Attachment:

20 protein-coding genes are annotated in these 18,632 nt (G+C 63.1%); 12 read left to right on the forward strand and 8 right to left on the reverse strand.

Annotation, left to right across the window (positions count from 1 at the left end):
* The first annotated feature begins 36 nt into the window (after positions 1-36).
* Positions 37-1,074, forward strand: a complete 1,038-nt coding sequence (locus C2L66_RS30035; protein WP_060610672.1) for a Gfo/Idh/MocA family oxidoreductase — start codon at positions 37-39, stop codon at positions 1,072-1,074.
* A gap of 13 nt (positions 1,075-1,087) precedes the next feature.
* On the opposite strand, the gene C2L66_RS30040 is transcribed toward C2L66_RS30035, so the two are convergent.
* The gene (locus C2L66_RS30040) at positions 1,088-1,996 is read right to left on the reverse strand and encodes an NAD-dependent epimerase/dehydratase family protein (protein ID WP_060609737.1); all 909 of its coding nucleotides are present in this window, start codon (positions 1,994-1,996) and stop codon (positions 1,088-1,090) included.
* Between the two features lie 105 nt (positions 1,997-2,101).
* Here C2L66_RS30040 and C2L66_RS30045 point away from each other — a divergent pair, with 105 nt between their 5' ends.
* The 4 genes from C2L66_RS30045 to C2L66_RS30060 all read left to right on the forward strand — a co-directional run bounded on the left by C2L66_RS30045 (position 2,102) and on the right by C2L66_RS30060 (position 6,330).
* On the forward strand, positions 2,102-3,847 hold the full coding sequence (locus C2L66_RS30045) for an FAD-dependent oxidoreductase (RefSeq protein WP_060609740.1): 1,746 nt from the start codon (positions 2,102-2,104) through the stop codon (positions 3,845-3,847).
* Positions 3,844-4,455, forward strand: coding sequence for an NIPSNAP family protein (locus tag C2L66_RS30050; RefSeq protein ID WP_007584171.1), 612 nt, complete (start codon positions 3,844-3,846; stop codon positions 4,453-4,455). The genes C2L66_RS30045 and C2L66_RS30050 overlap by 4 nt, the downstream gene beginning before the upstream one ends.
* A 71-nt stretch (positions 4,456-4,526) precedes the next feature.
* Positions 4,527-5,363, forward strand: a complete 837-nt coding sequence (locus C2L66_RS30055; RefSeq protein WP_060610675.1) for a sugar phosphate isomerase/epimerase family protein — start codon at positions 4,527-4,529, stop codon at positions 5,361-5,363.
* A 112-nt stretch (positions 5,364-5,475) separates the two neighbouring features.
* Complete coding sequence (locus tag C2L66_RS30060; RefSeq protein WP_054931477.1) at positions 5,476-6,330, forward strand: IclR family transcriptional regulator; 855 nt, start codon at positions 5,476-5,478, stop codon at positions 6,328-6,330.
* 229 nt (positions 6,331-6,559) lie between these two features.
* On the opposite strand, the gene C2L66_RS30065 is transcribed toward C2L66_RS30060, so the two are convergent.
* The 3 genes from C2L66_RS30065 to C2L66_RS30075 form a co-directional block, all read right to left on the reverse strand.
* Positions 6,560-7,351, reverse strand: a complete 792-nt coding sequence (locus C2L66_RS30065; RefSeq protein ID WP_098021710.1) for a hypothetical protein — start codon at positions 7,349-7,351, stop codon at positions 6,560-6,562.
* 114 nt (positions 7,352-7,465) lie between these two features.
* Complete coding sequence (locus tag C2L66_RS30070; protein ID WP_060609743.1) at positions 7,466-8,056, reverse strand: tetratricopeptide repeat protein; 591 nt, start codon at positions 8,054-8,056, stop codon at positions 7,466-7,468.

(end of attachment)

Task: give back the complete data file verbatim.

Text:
20 protein-coding genes are annotated in these 18,632 nt (G+C 63.1%); 12 read left to right on the forward strand and 8 right to left on the reverse strand.

Annotation, left to right across the window (positions count from 1 at the left end):
* The first annotated feature begins 36 nt into the window (after positions 1-36).
* Positions 37-1,074, forward strand: a complete 1,038-nt coding sequence (locus C2L66_RS30035; protein WP_060610672.1) for a Gfo/Idh/MocA family oxidoreductase — start codon at positions 37-39, stop codon at positions 1,072-1,074.
* A gap of 13 nt (positions 1,075-1,087) precedes the next feature.
* On the opposite strand, the gene C2L66_RS30040 is transcribed toward C2L66_RS30035, so the two are convergent.
* The gene (locus C2L66_RS30040) at positions 1,088-1,996 is read right to left on the reverse strand and encodes an NAD-dependent epimerase/dehydratase family protein (protein ID WP_060609737.1); all 909 of its coding nucleotides are present in this window, start codon (positions 1,994-1,996) and stop codon (positions 1,088-1,090) included.
* Between the two features lie 105 nt (positions 1,997-2,101).
* Here C2L66_RS30040 and C2L66_RS30045 point away from each other — a divergent pair, with 105 nt between their 5' ends.
* The 4 genes from C2L66_RS30045 to C2L66_RS30060 all read left to right on the forward strand — a co-directional run bounded on the left by C2L66_RS30045 (position 2,102) and on the right by C2L66_RS30060 (position 6,330).
* On the forward strand, positions 2,102-3,847 hold the full coding sequence (locus C2L66_RS30045) for an FAD-dependent oxidoreductase (RefSeq protein WP_060609740.1): 1,746 nt from the start codon (positions 2,102-2,104) through the stop codon (positions 3,845-3,847).
* Positions 3,844-4,455, forward strand: coding sequence for an NIPSNAP family protein (locus tag C2L66_RS30050; RefSeq protein ID WP_007584171.1), 612 nt, complete (start codon positions 3,844-3,846; stop codon positions 4,453-4,455). The genes C2L66_RS30045 and C2L66_RS30050 overlap by 4 nt, the downstream gene beginning before the upstream one ends.
* A 71-nt stretch (positions 4,456-4,526) precedes the next feature.
* Positions 4,527-5,363, forward strand: a complete 837-nt coding sequence (locus C2L66_RS30055; RefSeq protein WP_060610675.1) for a sugar phosphate isomerase/epimerase family protein — start codon at positions 4,527-4,529, stop codon at positions 5,361-5,363.
* A 112-nt stretch (positions 5,364-5,475) separates the two neighbouring features.
* Complete coding sequence (locus tag C2L66_RS30060; RefSeq protein WP_054931477.1) at positions 5,476-6,330, forward strand: IclR family transcriptional regulator; 855 nt, start codon at positions 5,476-5,478, stop codon at positions 6,328-6,330.
* 229 nt (positions 6,331-6,559) lie between these two features.
* On the opposite strand, the gene C2L66_RS30065 is transcribed toward C2L66_RS30060, so the two are convergent.
* The 3 genes from C2L66_RS30065 to C2L66_RS30075 form a co-directional block, all read right to left on the reverse strand.
* Positions 6,560-7,351, reverse strand: a complete 792-nt coding sequence (locus C2L66_RS30065; RefSeq protein ID WP_098021710.1) for a hypothetical protein — start codon at positions 7,349-7,351, stop codon at positions 6,560-6,562.
* 114 nt (positions 7,352-7,465) lie between these two features.
* Complete coding sequence (locus tag C2L66_RS30070; protein ID WP_060609743.1) at positions 7,466-8,056, reverse strand: tetratricopeptide repeat protein; 591 nt, start codon at positions 8,054-8,056, stop codon at positions 7,466-7,468.